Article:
In 1436 Johannes Gutenberg collaborated with a gem cutter and a paper mill owner to seek seed funding from venture capitalists to began work on the ‘Printing Press’. Their invention began the ‘Print Revolution’ driving a wider spread of knowledge and new understanding, innovation and industry. Printing is so fundamental that it is often overlooked as an IT service when migrating to virtualised desktops. In Part I, we considered issues with distributed printing and what printing functions you should consider for your desktop architecture.
VDI Printing. Is it the Nemesis it was with Presentation Virtualisation? If so would client hypervisors help, or is it that traditional desktops delivery is still the best method? In Part II we’ll consider the core printing options for the likes of Citrix XenDesktop, Microsoft RDS, Quest vWorkspace and VMware View; and how they match to our printing considerations. Do you still need third party products to make your print solution effective? We’ll take an overview of solutions from ThinPrint, triCerat and UniPrint to help find out.
Hopefully you can use this knowledge to avoid any user revolution to your hosted desktop implementation, and instead, press on to get the best printing solution for your organisation.
A significant problem when providing a Microsoft Windows desktop is how to give users control to let them get on with their job productively, while ensuring their time isn’t wasted and your business exposed to unnecessary risks and costs. Too little control and unlicensed software, possibly even malware and viruses, can be on your network. Too much control and IT limits, rather than supports. Something as simple as installing a custom printer driver is far more complicated than it should be.
At the recent technical conference Pubforum in Frankfurt, I was able to view a demo of two new up and coming features in Appsense‘s Application Manager – namely User Rights Management (URM) and User Installed Applications (UIA). Both are very impressive new additions to that product; features that can be used to help reduce management costs of your any desktops – not only for mobile users – but for any user who needs a greater level of personal control over a standardised environment, be that a traditional PC or a hosted desktop, to get their job done.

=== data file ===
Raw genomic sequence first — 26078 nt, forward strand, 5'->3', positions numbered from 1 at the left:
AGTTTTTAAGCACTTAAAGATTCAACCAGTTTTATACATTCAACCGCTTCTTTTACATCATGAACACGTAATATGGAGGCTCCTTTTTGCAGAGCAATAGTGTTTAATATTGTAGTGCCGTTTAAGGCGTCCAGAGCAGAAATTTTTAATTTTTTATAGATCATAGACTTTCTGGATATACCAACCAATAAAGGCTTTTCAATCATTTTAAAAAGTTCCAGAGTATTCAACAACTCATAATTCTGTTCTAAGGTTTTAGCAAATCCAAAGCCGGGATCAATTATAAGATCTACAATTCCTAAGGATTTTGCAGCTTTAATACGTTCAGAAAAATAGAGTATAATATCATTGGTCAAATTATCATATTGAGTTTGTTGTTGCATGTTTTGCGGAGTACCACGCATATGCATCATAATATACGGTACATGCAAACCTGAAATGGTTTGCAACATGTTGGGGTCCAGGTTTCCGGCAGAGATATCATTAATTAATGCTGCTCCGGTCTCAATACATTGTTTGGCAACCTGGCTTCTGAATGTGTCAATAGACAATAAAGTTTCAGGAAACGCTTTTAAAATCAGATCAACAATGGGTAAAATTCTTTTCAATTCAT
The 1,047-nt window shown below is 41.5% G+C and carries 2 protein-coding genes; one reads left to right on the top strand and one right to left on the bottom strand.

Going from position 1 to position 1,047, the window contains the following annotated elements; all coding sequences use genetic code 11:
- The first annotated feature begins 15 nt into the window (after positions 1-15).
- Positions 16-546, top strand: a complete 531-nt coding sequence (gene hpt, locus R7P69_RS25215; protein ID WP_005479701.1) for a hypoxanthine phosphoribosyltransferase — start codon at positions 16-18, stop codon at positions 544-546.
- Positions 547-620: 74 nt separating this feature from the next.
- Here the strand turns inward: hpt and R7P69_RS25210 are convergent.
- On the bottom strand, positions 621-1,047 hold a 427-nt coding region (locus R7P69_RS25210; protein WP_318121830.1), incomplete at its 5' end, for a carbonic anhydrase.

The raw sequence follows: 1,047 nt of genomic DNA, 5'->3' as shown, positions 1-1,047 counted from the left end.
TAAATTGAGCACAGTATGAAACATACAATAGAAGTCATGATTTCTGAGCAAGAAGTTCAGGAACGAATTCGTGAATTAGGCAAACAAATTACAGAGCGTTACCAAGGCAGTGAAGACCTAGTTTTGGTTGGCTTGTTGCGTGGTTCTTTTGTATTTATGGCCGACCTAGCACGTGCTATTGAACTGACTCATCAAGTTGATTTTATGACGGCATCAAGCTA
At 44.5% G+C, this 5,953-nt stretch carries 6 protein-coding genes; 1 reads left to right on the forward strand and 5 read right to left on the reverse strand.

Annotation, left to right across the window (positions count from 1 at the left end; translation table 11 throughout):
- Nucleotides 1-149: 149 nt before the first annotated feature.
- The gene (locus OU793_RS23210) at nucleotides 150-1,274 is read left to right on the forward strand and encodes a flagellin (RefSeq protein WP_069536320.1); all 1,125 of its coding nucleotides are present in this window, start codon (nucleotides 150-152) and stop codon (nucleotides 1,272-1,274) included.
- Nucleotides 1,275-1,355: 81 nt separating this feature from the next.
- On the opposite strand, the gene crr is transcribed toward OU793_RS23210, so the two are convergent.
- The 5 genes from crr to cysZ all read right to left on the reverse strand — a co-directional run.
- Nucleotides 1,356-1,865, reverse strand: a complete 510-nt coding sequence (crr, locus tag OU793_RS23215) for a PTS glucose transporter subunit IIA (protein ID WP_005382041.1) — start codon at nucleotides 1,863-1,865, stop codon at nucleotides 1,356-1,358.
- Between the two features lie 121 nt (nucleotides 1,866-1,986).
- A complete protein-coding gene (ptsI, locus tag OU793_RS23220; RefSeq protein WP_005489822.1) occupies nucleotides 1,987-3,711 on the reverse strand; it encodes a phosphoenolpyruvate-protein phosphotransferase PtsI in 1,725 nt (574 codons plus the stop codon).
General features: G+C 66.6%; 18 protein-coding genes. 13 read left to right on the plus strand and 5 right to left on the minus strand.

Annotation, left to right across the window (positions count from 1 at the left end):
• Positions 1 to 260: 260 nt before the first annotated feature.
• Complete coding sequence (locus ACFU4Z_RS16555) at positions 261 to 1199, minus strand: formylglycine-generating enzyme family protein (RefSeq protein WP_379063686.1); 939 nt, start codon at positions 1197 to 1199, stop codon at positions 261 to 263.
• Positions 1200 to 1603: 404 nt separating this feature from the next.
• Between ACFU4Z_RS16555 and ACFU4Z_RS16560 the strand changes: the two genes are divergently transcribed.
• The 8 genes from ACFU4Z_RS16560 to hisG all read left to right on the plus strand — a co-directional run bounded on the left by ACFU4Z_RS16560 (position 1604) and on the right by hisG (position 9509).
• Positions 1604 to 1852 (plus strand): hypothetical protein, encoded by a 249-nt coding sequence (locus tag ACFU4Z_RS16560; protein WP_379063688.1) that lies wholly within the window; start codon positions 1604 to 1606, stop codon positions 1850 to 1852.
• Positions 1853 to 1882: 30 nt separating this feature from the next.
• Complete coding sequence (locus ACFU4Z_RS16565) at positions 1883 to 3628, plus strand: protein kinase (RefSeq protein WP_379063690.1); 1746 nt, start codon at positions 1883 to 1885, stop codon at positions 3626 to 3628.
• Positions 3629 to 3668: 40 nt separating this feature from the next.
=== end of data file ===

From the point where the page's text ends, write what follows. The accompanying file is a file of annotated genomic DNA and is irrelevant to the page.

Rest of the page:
On his twitter account Harry Labana (@harrylabana), Citrix’s VP and CTO Desktop and Application Virtualization, posed the question “Are User Installed Applications A Compliance Nightmare Waiting To Happen“. User Installed Applications do indeed empower the user – but is there truly a business gain to allowing users greater freedom to control their workspace.
Virtualised desktops give organisations greater flexibility and agility in delivering a user workspace to users. Workspaces don’t need to be delivered on a company supplied device, user’s own laptops or even publicly available devices can be used. Citrix’s CEO Mark Templeton believes this greater agility will lead to IT being consumerised – users not only working where they want to work, but choosing and managing the tools that help them work effectively.